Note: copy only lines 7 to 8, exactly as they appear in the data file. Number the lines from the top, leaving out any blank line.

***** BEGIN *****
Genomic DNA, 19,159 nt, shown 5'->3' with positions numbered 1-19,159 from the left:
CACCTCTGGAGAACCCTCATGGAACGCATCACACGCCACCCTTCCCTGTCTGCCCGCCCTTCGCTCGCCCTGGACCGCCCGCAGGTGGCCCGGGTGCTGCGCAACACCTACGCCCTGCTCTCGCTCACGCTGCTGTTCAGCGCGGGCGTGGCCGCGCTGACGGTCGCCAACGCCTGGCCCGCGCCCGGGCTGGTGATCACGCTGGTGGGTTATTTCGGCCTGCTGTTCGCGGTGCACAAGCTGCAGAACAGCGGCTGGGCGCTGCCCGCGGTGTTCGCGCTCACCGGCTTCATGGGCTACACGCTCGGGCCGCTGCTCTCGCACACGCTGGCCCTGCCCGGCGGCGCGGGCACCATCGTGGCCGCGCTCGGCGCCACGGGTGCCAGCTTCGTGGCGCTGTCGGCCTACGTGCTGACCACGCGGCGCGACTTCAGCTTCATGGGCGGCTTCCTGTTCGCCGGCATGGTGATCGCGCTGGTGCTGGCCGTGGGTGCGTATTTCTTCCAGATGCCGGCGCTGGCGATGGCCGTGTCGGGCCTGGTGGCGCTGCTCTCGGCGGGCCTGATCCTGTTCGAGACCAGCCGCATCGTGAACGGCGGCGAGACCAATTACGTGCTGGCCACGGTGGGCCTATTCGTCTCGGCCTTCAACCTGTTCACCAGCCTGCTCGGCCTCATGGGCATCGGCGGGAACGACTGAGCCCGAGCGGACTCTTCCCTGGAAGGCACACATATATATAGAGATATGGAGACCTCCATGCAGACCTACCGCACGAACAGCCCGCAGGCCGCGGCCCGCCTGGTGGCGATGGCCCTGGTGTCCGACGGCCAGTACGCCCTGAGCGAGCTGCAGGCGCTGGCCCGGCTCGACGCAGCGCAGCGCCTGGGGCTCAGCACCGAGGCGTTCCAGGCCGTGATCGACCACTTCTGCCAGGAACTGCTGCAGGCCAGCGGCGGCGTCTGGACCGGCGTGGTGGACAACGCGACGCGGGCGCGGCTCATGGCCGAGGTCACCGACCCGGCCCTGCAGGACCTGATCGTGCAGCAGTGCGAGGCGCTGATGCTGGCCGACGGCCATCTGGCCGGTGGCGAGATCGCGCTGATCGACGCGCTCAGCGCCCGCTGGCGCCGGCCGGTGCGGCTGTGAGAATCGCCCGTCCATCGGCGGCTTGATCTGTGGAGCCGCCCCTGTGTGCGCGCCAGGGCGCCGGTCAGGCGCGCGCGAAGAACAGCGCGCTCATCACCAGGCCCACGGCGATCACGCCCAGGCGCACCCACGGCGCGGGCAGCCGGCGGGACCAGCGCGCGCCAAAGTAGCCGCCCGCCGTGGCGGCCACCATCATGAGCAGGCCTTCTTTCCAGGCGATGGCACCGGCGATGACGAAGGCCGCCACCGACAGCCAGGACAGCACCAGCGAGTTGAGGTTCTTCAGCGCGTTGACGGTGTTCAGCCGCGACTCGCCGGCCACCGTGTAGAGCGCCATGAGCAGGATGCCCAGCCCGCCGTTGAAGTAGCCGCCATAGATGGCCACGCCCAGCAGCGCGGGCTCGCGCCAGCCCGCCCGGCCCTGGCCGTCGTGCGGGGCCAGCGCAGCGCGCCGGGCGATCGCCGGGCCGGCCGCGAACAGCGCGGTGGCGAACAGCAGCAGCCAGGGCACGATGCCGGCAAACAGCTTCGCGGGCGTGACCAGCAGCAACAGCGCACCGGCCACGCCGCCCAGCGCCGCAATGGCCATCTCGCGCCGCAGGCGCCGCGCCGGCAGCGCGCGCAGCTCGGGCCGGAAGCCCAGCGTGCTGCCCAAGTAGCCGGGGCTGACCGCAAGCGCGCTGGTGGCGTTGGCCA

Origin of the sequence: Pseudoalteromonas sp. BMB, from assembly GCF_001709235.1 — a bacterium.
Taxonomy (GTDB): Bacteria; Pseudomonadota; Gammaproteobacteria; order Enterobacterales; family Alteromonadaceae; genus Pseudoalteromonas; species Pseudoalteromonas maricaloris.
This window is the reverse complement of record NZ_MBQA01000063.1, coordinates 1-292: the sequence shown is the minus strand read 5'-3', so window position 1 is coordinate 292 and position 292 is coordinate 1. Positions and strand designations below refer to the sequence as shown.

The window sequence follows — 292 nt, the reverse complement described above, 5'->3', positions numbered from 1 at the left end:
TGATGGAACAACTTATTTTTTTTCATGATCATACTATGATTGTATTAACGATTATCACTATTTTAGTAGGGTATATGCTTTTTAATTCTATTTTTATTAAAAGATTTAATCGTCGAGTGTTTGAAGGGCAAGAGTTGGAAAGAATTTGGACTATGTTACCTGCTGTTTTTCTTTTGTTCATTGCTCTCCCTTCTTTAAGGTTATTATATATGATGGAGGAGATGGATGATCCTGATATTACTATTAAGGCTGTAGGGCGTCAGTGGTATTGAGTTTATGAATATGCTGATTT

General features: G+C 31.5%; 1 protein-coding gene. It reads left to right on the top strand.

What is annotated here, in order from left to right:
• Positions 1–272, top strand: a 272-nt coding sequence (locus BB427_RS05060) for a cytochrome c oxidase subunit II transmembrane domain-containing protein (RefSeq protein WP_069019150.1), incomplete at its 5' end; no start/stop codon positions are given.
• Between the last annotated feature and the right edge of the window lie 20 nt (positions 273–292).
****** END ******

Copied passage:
TGATGGAACAACTTATTTTTTTTCATGATCATACTATGATTGTATTAACGATTATCACTATTTTAGTAGGGTATATGCTTTTTAATTCTATTTTTATTAAAAGATTTAATCGTCGAGTGTTTGAAGGGCAAGAGTTGGAAAGAATTTGGACTATGTTACCTGCTGTTTTTCTTTTGTTCATTGCTCTCCCTTCTTTAAGGTTATTATATATGATGGAGGAGATGGATGATCCTGATATTACTATTAAGGCTGTAGGGCGTCAGTGGTATTGAGTTTATGAATATGCTGATTT

General features: G+C 31.5%; 1 protein-coding gene. It reads left to right on the top strand.